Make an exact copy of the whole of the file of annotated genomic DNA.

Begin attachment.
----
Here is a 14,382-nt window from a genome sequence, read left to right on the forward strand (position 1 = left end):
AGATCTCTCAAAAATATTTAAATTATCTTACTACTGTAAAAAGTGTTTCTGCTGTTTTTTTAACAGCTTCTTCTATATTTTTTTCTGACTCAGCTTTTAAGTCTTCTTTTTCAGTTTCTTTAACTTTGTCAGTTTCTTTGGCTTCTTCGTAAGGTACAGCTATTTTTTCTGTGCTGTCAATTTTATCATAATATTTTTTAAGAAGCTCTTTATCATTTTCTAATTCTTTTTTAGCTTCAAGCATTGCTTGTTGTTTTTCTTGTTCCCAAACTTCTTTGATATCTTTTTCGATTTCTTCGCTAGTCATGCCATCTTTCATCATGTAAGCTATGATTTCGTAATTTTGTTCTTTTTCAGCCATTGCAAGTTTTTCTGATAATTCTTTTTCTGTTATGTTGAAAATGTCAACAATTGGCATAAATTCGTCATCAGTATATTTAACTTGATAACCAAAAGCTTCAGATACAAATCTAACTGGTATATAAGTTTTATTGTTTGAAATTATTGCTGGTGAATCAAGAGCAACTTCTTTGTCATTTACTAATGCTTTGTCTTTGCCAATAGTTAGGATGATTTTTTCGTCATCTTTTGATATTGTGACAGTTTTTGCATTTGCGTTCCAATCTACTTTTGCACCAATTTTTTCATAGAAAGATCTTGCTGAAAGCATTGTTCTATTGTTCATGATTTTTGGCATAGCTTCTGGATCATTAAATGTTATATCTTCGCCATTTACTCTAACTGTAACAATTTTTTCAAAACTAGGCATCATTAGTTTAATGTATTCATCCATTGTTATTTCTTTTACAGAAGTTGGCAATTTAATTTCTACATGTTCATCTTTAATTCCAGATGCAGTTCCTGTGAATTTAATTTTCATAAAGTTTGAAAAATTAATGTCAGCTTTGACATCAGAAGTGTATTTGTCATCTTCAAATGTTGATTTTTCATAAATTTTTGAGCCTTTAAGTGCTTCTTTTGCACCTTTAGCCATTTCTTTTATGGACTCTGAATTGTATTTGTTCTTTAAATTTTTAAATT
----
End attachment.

Here is a 14,382-nt window from a genome sequence, read left to right on the forward strand (position 1 = left end):
AGATCTCTCAAAAATATTTAAATTATCTTACTACTGTAAAAAGTGTTTCTGCTGTTTTTTTAACAGCTTCTTCTATATTTTTTTCTGACTCAGCTTTTAAGTCTTCTTTTTCAGTTTCTTTAACTTTGTCAGTTTCTTTGGCTTCTTCGTAAGGTACAGCTATTTTTTCTGTGCTGTCAATTTTATCATAATATTTTTTAAGAAGCTCTTTATCATTTTCTAATTCTTTTTTAGCTTCAAGCATTGCTTGTTGTTTTTCTTGTTCCCAAACTTCTTTGATATCTTTTTCGATTTCTTCGCTAGTCATGCCATCTTTCATCATGTAAGCTATGATTTCGTAATTTTGTTCTTTTTCAGCCATTGCAAGTTTTTCTGATAATTCTTTTTCTGTTATGTTGAAAATGTCAACAATTGGCATAAATTCGTCATCAGTATATTTAACTTGATAACCAAAAGCTTCAGATACAAATCTAACTGGTATATAAGTTTTATTGTTTGAAATTATTGCTGGTGAATCAAGAGCAACTTCTTTGTCATTTACTAATGCTTTGTCTTTGCCAATAGTTAGGATGATTTTTTCGTCATCTTTTGATATTGTGACAGTTTTTGCATTTGCGTTCCAATCTACTTTTGCACCAATTTTTTCATAGAAAGATCTTGCTGAAAGCATTGTTCTATTGTTCATGATTTTTGGCATAGCTTCTGGATCATTAAATGTTATATCTTCGCCATTTACTCTAACTGTAACAATTTTTTCAAAACTAGGCATCATTAGTTTAATGTATTCATCCATTGTTATTTCTTTTACAGAAGTTGGCAATTTAATTTCTACATGTTCATCTTTAATTCCAGATGCAGTTCCTGTGAATTTAATTTTCATAAAGTTTGAAAAATTAATGTCAGCTTTGACATCAGAAGTGTATTTGTCATCTTCAAATGTTGATTTTTCATAAATTTTTGAGCCTTTAAGTGCTTCTTTTGCACCTTTAGCCATTTCTTTTATGGACTCTGAATTGTATTTGTTCTTTAAATTTTTAAATT